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What To Do When Fixed Rate Go Above 2%?

With 3-year fixed rates now above the psychological level of 2% p.a. with the exception of one bank CIMB, we are starting to see resistance from borrowers in the market so used to rates of sub-2% in the past 7 years since 2008.

Most would then consider locking down a 2-year fixed instead for example Stanchart’s 1.78% p.a. (lowest in the market now but coming to an end as well on 15 Apr) but even that is getting scarce with a few banks pulling out their 2-year fixed rate home loans in recent weeks.

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Looks like we were quite right to predict in early March that in 1-3 months all fixed rates in Singapore will go above 2% p.a. We expect that to happen real soon when 3-month sibor itches up further and probably stabilize in the 1.2 to 1.5% p.a. sideways for a while.

The next more important question is what should borrowers do next?

When sibor starts rising from 0.60 level since the turn of the year and with more than 80% of the mortgage market in Singapore on floating rates notably sibor and sor, it comes as no surprise everyone who is out of a lock-in period will swiftly look for a fixed rate to hedge against rising interest costs. And at MortgageWise, we have started advocating that since last October as long as fixed rate stay below 2% and it is really a no-brainer when the gap between fixed rates and floating were that close – usually less than 30 basis points (or 0.30) or sometimes even at the same level for some clients.

The guessing game becomes more difficult now as we are about to cross the psychological barrier of 2% p.a. for fixed rates and against a backdrop of tepid global growth albeit gaining traction in North America. The question is – is it wise to lock down say a 3-year fixed rate home loan at say 2.28% now, what if some event triggers another economic crisis and rates come tumbling down again? Or what about the possibility that sibor trades sideways for the next few years after stabilizing at the 1.2-1.5% level as we have stated earlier, especially after the first lift out in US. After all no one is expecting that sibor will continue to spike up at the same rate in the last 6 months and reach 3% in the next 2 years, or is there?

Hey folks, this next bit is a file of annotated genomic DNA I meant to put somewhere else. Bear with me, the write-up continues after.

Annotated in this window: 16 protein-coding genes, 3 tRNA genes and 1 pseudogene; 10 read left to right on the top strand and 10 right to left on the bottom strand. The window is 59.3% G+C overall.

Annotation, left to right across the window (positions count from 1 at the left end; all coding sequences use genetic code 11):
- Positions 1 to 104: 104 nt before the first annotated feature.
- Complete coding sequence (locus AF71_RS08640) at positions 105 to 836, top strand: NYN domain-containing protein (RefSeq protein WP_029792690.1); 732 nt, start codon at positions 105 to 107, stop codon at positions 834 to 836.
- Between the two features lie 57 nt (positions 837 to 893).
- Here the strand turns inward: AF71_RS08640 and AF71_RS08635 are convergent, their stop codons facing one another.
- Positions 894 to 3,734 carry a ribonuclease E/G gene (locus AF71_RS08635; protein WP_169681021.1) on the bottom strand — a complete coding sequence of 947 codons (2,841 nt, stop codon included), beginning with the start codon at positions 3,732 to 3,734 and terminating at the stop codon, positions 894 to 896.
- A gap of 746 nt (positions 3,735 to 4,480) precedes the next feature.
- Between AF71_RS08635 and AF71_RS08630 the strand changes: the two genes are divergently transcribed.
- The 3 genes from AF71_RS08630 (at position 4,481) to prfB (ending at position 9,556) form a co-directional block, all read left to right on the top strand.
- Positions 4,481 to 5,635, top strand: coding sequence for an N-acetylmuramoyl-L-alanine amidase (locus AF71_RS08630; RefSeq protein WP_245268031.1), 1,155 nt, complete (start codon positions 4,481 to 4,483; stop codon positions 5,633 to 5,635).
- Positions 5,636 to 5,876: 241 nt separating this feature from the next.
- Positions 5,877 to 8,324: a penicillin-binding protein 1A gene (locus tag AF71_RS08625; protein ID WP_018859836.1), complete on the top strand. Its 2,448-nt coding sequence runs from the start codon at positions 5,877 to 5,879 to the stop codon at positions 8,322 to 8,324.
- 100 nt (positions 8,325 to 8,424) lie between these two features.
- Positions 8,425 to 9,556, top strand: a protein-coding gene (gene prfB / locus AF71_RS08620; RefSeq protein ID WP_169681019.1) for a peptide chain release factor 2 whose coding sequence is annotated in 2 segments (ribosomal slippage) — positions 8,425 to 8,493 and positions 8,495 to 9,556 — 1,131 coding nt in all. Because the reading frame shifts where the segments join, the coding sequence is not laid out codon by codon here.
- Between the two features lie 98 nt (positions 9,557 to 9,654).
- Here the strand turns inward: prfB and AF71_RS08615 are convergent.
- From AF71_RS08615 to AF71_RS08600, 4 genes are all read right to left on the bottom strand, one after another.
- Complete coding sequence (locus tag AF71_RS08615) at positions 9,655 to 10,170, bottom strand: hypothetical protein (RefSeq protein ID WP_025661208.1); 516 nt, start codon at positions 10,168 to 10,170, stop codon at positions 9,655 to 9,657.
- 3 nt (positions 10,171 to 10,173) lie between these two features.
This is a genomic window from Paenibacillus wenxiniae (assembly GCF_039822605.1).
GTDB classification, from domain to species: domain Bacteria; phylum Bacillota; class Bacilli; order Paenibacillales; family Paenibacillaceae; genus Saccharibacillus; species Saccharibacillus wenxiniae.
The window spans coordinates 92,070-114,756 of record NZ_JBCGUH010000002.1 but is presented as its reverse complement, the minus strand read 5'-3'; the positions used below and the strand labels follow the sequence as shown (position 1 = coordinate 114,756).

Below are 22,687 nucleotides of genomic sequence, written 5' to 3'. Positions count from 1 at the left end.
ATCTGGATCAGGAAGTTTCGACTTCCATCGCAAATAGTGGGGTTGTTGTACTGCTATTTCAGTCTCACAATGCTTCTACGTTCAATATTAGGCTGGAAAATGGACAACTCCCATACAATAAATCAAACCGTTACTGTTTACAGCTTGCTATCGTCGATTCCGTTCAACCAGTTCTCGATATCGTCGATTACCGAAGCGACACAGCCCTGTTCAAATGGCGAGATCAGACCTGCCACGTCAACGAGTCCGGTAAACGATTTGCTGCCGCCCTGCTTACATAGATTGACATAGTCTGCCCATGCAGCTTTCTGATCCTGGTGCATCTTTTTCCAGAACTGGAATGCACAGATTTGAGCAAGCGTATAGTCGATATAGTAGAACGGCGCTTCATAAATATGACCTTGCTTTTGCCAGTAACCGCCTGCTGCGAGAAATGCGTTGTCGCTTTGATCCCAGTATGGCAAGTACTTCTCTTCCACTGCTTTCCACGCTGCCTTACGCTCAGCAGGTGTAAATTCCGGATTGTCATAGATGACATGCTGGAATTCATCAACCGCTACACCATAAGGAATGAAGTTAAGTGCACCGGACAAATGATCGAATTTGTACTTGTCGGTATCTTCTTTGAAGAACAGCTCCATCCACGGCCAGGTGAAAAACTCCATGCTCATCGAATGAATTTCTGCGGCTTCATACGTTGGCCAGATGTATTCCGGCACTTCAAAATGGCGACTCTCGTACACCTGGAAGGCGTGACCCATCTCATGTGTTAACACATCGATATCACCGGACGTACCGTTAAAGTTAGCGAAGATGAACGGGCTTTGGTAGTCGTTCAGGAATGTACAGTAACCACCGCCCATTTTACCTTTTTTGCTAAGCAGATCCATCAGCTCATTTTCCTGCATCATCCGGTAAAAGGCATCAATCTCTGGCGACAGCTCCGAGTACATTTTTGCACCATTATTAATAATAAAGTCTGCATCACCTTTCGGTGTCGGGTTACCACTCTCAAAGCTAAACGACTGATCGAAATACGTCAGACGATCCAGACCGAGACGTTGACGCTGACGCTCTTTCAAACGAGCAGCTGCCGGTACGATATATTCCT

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Over at MortgageWise, we think it is ok to go slightly over 2% as there will still be savings. The reasoning is simple. We have quietly observed there seems to be margin that most banks’ treasuries are maintaining between their cost of funds and fixed rates holding that more or less in the region of 100-120 basis points or 1.0-1.2% as sibor rises. For example when 3-month sibor was at 0.6 at start of the year, 3-year fixed rate by local banks were hovering at the 1.7-1.8% range. Now when sibor hits 1%, the fixed rates is at 2.1-2.2% range. Surprising foreign banks who depend more on interbank lending for funds are doing better in terms of fixed rates consistently which can only mean local banks are making more money from mortgages as they come from an even lower cost base with their branch network and extensive local deposits base.

There is no prize then for guessing when sibor stabilize at 1.5% possibly by end of the year, what are the levels for 3-year fixed rates – 2.6-2.8%. Floating rates are mostly on spreads of 0.85 to 1.25% hence by then most in the market will be paying 2.3-2.7%.

In conclusion if you are to lock in fixed rates at 2.2-2.3% level now, it may seem high now or for the next 6 months, but once sibor hits 1.5% level before end of the year (or soon after the first interest rate lift off in US) you would be smiling, as you would have locked in at the lowest end of the range for the remaining 2.5 years of your 3-year fixed period. You will enjoy substantial savings especially for loans above $1M.

Beyond that point it is more difficult to decipher the next course of actions. We think sibor will still be on an uptrend from 1.5% but the pace will be at a much slower and more sustainable rate so as not to derail the global recovery. At the end of your current fixed rate term, you may or may not go into another fixed rate mortgage depends on this pace. Watch this space as we continue to monitor the trends and deliver useful insights and conclusions.

At, we seek to be your home loan Singapore solutions partner and take pride in being able to give truly independent advice sometimes asking clients to re-price and stay with their existing bank if it doesn’t make sense for them to move. We may not get to do business with you the first time round, but we will try again. We strive to be your first choice mortgage partner when you buy condo Singapore. Meanwhile do sign up for our newsletter on our website and stay tuned to this blog as we bring you purposeful and proprietary news summary & insights.

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